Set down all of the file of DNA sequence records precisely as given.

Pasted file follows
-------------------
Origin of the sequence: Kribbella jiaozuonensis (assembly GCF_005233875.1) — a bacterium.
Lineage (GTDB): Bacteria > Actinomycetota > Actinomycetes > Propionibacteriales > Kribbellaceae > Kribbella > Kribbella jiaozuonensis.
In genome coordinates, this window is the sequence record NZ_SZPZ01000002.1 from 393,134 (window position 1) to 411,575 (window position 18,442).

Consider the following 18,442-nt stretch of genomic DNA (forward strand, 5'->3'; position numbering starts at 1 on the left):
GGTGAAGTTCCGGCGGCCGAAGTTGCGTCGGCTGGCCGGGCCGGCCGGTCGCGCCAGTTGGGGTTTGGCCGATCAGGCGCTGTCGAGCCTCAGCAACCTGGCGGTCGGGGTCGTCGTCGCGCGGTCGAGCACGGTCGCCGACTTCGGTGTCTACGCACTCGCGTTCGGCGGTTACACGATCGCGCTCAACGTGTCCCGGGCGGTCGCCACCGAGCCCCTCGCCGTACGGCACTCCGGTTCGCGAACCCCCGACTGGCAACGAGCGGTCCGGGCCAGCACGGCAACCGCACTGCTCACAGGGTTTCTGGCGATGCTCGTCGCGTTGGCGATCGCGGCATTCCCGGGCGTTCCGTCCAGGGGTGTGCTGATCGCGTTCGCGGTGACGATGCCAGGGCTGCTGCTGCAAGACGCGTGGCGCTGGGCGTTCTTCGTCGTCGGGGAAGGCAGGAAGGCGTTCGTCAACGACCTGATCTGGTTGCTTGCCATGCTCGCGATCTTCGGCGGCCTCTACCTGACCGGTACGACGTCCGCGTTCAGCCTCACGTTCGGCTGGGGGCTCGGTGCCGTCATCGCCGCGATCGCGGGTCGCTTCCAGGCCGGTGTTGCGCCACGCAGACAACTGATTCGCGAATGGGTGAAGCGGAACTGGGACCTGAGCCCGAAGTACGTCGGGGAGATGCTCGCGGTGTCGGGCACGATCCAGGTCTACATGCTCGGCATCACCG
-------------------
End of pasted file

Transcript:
Origin of the sequence: Kribbella jiaozuonensis (assembly GCF_005233875.1) — a bacterium.
Lineage (GTDB): Bacteria > Actinomycetota > Actinomycetes > Propionibacteriales > Kribbellaceae > Kribbella > Kribbella jiaozuonensis.
In genome coordinates, this window is the sequence record NZ_SZPZ01000002.1 from 393,134 (window position 1) to 411,575 (window position 18,442).

Consider the following 18,442-nt stretch of genomic DNA (forward strand, 5'->3'; position numbering starts at 1 on the left):
GGTGAAGTTCCGGCGGCCGAAGTTGCGTCGGCTGGCCGGGCCGGCCGGTCGCGCCAGTTGGGGTTTGGCCGATCAGGCGCTGTCGAGCCTCAGCAACCTGGCGGTCGGGGTCGTCGTCGCGCGGTCGAGCACGGTCGCCGACTTCGGTGTCTACGCACTCGCGTTCGGCGGTTACACGATCGCGCTCAACGTGTCCCGGGCGGTCGCCACCGAGCCCCTCGCCGTACGGCACTCCGGTTCGCGAACCCCCGACTGGCAACGAGCGGTCCGGGCCAGCACGGCAACCGCACTGCTCACAGGGTTTCTGGCGATGCTCGTCGCGTTGGCGATCGCGGCATTCCCGGGCGTTCCGTCCAGGGGTGTGCTGATCGCGTTCGCGGTGACGATGCCAGGGCTGCTGCTGCAAGACGCGTGGCGCTGGGCGTTCTTCGTCGTCGGGGAAGGCAGGAAGGCGTTCGTCAACGACCTGATCTGGTTGCTTGCCATGCTCGCGATCTTCGGCGGCCTCTACCTGACCGGTACGACGTCCGCGTTCAGCCTCACGTTCGGCTGGGGGCTCGGTGCCGTCATCGCCGCGATCGCGGGTCGCTTCCAGGCCGGTGTTGCGCCACGCAGACAACTGATTCGCGAATGGGTGAAGCGGAACTGGGACCTGAGCCCGAAGTACGTCGGGGAGATGCTCGCGGTGTCGGGCACGATCCAGGTCTACATGCTCGGCATCACCG